By Jay Young
Turning on ESPN over the past few weeks, it almost feels like you are living in a different country.
It's quite a turn of events to see Kobe Bryant on the screen as a patron at the World Cup, instead of on Friday's list of top-10 plays.
Despite all of the controversy that has built up to FIFA's worldwide tournament, you have to admit one thing-the World Cup is helping soccer in America.
Jurgen Klinsmann and team USA have made it through two games without a loss in the "Group of Death," and back at home soccer fans are loving every minute.
Now Klinsmann will face off against his home country with everything on the line, and you couldn't write a better story than that.
"In itself with the World Cup being here now, it is doing what the (women's Cup) did back in '99," said Chris Sage of Randolph. "It is allowing all of these (youth) programs to make slight changes and push kids up from the lower levels."
A native of Randolph, Sage recently moved back to his hometown from New Jersey and has now taken over as director of coaching for the Randolph Youth Soccer Association.
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Since making the move, Sage has made it his goal to push the program in a direction that stresses fundamental development as well as recreation.
"Yeah, there is an elevated level of excitement. Not so much a new interest, but a rekindled interest, yes," said Barb Sage, who is now the president of RYSA."We are restructuring our coaching system to more of a tiered coaching style. There will be an introduction, training, and development program. We are trying to change it from a recreational program to a more structured, learning environment.''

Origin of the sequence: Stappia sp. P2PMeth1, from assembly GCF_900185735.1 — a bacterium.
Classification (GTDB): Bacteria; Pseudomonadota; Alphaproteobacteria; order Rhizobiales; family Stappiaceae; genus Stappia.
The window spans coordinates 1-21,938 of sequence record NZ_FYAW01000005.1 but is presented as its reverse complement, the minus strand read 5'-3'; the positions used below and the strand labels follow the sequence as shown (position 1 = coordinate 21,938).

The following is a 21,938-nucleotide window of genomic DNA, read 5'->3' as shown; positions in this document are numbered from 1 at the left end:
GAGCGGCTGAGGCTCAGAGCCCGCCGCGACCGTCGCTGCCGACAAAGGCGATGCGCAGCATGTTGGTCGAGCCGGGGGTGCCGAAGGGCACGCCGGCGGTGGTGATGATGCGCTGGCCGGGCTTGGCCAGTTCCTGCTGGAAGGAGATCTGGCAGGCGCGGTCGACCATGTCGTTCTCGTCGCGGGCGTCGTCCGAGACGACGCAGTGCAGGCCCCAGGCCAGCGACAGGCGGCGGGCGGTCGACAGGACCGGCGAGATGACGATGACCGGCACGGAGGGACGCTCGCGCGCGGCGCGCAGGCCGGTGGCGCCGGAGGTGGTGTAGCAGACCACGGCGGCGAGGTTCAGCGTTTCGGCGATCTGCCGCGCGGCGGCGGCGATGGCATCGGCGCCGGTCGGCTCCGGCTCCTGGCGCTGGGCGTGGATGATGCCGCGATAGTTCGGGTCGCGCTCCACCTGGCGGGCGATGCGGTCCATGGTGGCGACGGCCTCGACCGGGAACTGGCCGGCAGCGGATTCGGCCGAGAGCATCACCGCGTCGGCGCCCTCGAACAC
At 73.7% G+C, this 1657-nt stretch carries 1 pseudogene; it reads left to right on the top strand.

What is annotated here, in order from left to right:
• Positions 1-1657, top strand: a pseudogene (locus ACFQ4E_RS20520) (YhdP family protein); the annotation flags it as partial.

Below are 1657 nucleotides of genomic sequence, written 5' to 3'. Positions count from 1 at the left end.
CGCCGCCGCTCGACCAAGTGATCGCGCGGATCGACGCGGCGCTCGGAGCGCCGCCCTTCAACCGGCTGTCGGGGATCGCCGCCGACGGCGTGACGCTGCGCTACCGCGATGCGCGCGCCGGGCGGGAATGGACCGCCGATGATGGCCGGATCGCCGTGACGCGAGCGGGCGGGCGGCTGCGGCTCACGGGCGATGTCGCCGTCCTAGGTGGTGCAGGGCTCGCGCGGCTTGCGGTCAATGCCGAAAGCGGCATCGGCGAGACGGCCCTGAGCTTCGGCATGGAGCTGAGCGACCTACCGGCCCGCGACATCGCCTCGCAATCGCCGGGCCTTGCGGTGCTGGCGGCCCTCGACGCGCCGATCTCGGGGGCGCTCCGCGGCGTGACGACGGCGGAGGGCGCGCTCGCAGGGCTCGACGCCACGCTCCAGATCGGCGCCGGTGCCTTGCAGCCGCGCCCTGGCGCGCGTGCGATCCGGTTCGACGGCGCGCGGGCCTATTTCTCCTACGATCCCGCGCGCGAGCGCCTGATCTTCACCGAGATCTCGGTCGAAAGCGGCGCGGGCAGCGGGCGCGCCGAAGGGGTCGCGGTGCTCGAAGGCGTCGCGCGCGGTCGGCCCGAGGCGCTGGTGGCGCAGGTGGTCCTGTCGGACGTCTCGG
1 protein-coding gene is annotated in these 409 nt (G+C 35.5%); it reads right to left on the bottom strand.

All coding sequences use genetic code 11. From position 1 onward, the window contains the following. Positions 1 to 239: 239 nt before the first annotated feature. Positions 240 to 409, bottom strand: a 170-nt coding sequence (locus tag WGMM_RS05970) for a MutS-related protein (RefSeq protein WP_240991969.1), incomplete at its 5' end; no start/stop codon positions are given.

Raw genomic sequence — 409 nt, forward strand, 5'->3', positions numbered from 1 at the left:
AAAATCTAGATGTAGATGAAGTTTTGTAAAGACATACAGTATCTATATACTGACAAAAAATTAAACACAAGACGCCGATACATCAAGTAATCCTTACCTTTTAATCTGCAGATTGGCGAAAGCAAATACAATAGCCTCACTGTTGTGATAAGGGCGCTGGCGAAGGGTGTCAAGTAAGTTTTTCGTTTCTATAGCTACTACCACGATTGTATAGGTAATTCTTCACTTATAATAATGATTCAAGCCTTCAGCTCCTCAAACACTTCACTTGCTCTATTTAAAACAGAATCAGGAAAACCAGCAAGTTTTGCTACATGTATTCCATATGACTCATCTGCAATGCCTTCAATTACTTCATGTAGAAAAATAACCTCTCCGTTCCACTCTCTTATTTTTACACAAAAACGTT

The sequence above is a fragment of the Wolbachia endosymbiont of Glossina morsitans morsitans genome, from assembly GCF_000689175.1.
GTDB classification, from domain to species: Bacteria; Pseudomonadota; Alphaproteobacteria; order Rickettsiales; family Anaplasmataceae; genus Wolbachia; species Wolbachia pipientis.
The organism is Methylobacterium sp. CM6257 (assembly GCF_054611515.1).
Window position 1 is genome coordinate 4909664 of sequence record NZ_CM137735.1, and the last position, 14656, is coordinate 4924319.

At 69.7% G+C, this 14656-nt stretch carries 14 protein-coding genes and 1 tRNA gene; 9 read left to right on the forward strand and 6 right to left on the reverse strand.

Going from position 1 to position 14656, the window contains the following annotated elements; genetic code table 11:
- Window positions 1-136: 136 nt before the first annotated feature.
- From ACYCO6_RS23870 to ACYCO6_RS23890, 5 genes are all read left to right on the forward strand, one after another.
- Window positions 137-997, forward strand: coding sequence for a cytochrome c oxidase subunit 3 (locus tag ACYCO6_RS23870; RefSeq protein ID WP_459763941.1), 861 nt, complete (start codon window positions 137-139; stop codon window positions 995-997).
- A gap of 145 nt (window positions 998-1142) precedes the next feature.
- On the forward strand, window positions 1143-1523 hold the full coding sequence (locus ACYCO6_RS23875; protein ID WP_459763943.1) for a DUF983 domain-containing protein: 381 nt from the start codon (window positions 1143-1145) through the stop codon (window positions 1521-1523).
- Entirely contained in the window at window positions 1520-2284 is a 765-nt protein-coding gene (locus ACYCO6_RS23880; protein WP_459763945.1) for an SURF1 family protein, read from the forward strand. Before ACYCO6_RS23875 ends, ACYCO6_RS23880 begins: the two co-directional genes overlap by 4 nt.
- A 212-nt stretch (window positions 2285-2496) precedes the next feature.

The World Cup excitement has given the Sages the perfect opportunity to make the changes they want in RYSA.
"It is easier this year to ask people to change their program with the World Cup being on the stage," Chris said. "I'm proposing these new methods that people are seeing on TV, so people seem a little more receptive to it."
While many coaches would like to see the World Cup boost registration numbers for youth soccer programs, the changes that are happening seem to be helping the players that already enjoy the sport.
"The World Cup is good. It is gathering all the headlines right now, so everyone is noticing it, and that is just good for soccer," said Steve Hatfield, secretary of Falconer Area Soccer Teams. "Maybe people watching start to get an idea of the rules and how the game is played. Hopefully, people will see that and try and catch a game sometime."
One of the most important parts of this year's World Cup is the relevancy of the United States.
Entering the tournament, no one gave the Americans much of a chance to advance through group play.
Now that Klinsmann's team has exceeded expectations, perhaps even his own, people are beginning to pay attention.
"The better we do at the World Cup, the better it is for soccer back here in the U.S.," Hatfield said.